Shota Malashkhia, the chairman of the Georgian interim parliamentary commission on restoring territorial integrity, says he fears Abkhaz intimidation will force the remaining ethnic Georgians out of the province, and "successfully complete the ethnic cleansing of the Georgian population."
The situation is complicated by the fact that the international community's ability to control the situation in Georgia -- and intervene where necessary -- is being severely undermined.
Monitors Denied Access
Backed by Russia, both Abkhazia and South Ossetia have refused access to international monitors. Meanwhile, both host large numbers of Russian troops. Between 3,000 and 4,000 Russian soldiers are stationed in Alkhagori, 40 kilometers from Tbilisi. Abkhazia has said it wants permanent Russian bases on its territory.
In their attempts to defuse tensions in Georgia, the European Union, the United Nations, and the Organization for Security and Cooperation in Europe (OSCE) have focused on obvious fault lines -- the boundaries between Georgia and its breakaway territories. The thinking has been that friction there presents the most acute danger to the Russian-Georgian cease-fire.
The EU has accepted a lopsided monitoring mission, patrolling the areas of Georgia proper abutting Abkhazia and South Ossetia -- even if it cannot enter either of the territories themselves. "At least we can prove the Georgians are up to nothing, if necessary," one EU official told RFE/RL last month.
By and large, Western pacification efforts have met with success in the sense that no postconflict provocations -- including the deaths of a dozen Georgian policemen in individual incidents -- have led to a resumption of war. Lingering Fog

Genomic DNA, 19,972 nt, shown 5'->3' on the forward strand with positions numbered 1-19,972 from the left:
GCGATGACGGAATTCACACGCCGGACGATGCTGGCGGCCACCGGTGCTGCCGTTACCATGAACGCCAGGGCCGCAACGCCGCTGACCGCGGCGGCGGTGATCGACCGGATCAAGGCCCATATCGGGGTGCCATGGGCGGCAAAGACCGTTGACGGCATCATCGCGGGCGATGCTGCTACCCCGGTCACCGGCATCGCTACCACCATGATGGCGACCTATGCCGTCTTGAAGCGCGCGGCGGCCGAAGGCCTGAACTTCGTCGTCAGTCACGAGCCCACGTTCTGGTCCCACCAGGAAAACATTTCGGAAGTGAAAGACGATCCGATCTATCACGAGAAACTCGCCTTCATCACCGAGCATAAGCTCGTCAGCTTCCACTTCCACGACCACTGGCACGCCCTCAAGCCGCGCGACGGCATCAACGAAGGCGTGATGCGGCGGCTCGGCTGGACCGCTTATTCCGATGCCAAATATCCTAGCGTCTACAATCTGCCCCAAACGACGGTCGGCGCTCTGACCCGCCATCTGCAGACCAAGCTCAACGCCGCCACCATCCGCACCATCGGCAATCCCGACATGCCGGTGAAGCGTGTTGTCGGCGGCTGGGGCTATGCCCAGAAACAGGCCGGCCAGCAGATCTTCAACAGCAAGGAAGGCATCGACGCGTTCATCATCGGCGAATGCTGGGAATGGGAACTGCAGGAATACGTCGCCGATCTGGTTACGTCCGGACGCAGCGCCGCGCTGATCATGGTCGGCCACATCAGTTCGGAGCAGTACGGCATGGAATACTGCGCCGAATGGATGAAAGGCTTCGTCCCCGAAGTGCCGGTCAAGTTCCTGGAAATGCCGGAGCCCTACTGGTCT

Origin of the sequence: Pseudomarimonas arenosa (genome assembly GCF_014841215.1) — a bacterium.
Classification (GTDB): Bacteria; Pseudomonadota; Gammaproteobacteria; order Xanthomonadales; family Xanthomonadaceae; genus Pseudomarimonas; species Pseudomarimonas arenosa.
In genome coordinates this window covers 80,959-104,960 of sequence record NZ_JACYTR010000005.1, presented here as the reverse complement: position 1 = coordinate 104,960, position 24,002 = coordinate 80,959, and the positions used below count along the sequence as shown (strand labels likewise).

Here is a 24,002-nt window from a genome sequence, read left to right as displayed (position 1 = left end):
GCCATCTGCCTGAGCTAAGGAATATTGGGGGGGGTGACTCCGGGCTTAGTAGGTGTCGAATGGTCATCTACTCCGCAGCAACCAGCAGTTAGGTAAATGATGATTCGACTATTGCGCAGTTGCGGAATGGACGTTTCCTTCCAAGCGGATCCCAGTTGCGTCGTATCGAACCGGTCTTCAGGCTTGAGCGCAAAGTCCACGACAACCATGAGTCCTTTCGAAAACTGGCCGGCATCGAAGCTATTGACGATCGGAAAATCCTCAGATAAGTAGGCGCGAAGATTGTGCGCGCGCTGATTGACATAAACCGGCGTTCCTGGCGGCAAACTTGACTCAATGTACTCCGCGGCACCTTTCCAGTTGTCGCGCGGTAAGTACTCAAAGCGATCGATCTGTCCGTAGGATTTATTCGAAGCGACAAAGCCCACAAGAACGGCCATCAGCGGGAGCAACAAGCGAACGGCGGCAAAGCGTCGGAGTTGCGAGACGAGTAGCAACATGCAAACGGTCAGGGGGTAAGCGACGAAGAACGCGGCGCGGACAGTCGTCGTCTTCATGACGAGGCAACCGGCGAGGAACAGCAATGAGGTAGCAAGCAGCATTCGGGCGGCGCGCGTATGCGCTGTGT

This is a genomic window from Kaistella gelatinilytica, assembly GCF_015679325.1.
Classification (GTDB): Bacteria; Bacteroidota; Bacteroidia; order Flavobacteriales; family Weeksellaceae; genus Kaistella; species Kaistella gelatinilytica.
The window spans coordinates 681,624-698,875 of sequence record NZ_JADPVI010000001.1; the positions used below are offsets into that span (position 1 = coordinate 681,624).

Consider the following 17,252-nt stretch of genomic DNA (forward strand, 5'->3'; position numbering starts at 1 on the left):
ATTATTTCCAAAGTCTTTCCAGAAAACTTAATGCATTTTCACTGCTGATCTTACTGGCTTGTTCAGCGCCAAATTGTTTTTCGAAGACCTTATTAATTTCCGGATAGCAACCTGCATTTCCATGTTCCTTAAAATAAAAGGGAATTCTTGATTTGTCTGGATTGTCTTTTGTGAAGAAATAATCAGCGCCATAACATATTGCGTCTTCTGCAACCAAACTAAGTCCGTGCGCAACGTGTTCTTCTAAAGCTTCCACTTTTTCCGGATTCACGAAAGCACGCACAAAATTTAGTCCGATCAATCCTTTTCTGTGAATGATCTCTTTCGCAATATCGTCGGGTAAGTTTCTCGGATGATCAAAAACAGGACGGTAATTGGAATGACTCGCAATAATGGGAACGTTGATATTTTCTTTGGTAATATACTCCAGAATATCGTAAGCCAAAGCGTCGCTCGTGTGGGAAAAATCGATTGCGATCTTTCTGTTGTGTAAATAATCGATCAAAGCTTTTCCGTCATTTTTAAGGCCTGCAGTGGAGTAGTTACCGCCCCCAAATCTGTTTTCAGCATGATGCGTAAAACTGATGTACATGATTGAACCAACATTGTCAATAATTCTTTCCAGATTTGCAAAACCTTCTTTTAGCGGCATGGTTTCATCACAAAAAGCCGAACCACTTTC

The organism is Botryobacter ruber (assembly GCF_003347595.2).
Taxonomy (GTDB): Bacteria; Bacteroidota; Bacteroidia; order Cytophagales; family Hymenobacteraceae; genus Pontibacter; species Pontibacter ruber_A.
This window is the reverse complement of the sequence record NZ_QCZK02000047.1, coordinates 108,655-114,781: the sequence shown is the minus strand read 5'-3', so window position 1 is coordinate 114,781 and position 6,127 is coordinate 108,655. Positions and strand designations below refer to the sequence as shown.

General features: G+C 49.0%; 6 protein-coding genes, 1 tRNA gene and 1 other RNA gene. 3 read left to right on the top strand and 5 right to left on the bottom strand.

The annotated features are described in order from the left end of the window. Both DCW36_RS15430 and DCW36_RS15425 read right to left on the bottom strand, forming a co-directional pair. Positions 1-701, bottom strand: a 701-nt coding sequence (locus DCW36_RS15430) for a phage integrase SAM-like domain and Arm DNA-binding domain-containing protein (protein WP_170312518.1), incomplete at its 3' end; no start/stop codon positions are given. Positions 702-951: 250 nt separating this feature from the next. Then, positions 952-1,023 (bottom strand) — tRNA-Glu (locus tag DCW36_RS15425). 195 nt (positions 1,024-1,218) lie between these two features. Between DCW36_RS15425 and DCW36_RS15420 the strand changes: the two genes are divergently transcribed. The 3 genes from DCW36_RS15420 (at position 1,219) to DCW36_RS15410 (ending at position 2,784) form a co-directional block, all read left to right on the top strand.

But the events in the lower Gali district suggest a much deeper wellspring of conflict exists inside Abkhazia and South Ossetia. In the words of one Western official, attempts by separatist authorities to conscript ethnic Georgians could create an "explosive situation."
It is not difficult to see why. The Georgian government would be faced with an impossible choice -- it could stand idly by as some of its citizens are forced into armed formations it considers illegal, while others flee their homes or take action and risk a possibly fatal showdown with Moscow.
The Georgian government's options are further limited by the fog of war still hanging over Abkhazia and South Ossetia. The EU has no access to either. In Abkhazia, the UN's Georgia mission is the sole outside presence apart from Russia, and is not allowed to observe troop movements. Having banished OSCE monitors, South Ossetia remains completely impenetrable.
There was progress last month at the four-party talks in Geneva, however. "Incident prevention mechanisms" are due to be set up, and the EU monitoring mission is to be granted some access -- if token and supervised -- to South Ossetia and Abkhazia.
Until then, Western officials without any means of independent verification of what precisely lies behind the Gali events -- and similar incidents that may follow -- have been reduced to gleaning what information they can from local sources.
Geronti Kalichava of RFE/RL's Georgian Service contributed to this report